WASHINGTON (AP) – The Supreme Court is hearing arguments Wednesday on a challenge to a federal law that gives Native American families priority in foster care and adoption proceedings for Native children.
India’s Child Welfare Act, passed in 1978, was meant to address concerns that native children were being separated from their families and, too often, placed in non-native homes.
Tribal leaders have long championed it as a means of preserving their families, traditions and culture.
But white families seeking to adopt Native children are among the challengers who say the law is impermissibly based on race and also prevents states from considering the children’s best interests.
The fate of the law rests in the hands of the court, which has made race the focus of its current term, in cases involving congressional redistricting and affirmative action in college admissions. Two members of the court, Chief Justice John Roberts and Justice Amy Coney Barrett, are also parents of adopted children.
The entire 5th U.S. Circuit Court of Appeals struck down parts of the law last year, including preferences for placing Native children with Native adoptive families and in Native foster homes. It also said that Congress had overstepped its authority by imposing its will on state officials in matters of adoption.
But the 5th Circuit also ruled that the law is generally based on the political relationship between tribes and the U.S. government, not race.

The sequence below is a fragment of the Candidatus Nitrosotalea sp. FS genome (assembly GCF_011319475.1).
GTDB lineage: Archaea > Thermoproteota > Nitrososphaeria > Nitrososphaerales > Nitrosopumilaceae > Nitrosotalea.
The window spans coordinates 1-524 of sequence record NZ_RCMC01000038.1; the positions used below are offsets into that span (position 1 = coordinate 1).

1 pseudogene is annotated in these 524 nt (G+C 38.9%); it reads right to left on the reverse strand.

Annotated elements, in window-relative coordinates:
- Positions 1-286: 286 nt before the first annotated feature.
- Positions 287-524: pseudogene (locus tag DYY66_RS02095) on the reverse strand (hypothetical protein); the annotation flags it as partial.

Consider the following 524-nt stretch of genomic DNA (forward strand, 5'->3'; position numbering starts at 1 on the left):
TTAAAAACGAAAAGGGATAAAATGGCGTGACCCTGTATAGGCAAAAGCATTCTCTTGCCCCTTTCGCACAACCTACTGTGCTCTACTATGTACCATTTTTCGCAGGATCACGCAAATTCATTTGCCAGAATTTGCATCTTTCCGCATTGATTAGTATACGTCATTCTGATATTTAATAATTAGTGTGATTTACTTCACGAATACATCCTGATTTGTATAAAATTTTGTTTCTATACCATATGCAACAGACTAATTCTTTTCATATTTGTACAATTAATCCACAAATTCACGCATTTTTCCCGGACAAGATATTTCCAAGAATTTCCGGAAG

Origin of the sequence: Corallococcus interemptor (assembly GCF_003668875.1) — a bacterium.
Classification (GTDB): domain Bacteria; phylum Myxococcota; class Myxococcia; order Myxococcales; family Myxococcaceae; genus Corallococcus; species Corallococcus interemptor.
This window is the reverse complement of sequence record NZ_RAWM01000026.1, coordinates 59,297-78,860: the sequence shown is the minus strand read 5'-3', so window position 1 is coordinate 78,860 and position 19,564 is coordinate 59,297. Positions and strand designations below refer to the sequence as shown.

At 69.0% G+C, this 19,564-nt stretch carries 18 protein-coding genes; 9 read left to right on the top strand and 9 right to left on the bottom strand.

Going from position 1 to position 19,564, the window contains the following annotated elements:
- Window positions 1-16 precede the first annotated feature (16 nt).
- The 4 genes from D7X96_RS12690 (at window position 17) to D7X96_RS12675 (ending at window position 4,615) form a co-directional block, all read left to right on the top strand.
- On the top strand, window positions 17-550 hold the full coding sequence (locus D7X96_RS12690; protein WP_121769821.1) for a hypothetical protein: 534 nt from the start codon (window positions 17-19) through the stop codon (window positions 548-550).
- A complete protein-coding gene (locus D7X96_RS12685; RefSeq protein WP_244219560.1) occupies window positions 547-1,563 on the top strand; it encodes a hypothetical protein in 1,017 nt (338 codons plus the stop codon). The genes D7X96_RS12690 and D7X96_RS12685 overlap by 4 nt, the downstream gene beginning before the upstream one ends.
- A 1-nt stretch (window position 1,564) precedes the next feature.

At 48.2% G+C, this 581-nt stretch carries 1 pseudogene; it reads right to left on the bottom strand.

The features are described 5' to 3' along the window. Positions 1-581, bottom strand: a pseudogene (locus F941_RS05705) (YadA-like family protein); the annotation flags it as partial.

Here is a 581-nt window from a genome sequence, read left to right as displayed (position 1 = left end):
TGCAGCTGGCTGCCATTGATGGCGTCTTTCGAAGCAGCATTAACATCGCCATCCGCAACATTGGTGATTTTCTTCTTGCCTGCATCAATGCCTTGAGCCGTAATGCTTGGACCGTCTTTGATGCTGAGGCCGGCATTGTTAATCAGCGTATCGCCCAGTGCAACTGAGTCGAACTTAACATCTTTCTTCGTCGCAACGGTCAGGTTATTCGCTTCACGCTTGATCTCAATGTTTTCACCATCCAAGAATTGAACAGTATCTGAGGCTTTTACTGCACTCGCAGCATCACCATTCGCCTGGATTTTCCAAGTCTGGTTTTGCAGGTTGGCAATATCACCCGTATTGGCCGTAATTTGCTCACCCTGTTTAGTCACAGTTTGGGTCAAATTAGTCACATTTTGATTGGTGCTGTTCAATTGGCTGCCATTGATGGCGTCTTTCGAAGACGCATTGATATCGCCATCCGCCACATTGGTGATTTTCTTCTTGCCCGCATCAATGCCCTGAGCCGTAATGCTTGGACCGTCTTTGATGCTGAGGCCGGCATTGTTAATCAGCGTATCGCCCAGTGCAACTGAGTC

The tribes and the Biden administration appealed some parts of the lower court’s ruling, while white families and Texas, allied with those families, appealed others.
More than three-quarters of the nation’s 574 federally recognized tribes have asked the high court to fully uphold the law, along with tribal organizations. They fear widespread repercussions if the court tries to destroy the tribes’ status as political sovereigns.
Almost two dozen state attorneys from across the political spectrum submitted a submission in support of the law. Some of these states have codified the federal law into their own state laws.
A ruling in favor of the families and Texas could undermine the 1978 law and, the tribes fear, have broader effects on their ability to govern themselves.
When child welfare authorities remove Native children from their homes, the law requires states to notify tribes and seek placement with the child’s extended family, members of the child’s tribe, or other Native American families.
All of the children who were at one time involved in the current case are enrolled or could be enrolled as Navajo, Cherokee, White Earth Band of Ojibwe, and Ysleta del Sur Pueblo. Some of the adoptions have been completed, while some are still contested.
Before the Indian Child Welfare Act was enacted, between 25% and 35% of Native American children were removed from their homes and placed with adoptive families, in foster care, or in institutions. Most were placed with white families or in boarding schools in an attempt to assimilate them.
Associated Press writer Felicia Fonseca in Flagstaff, Arizona contributed to this report.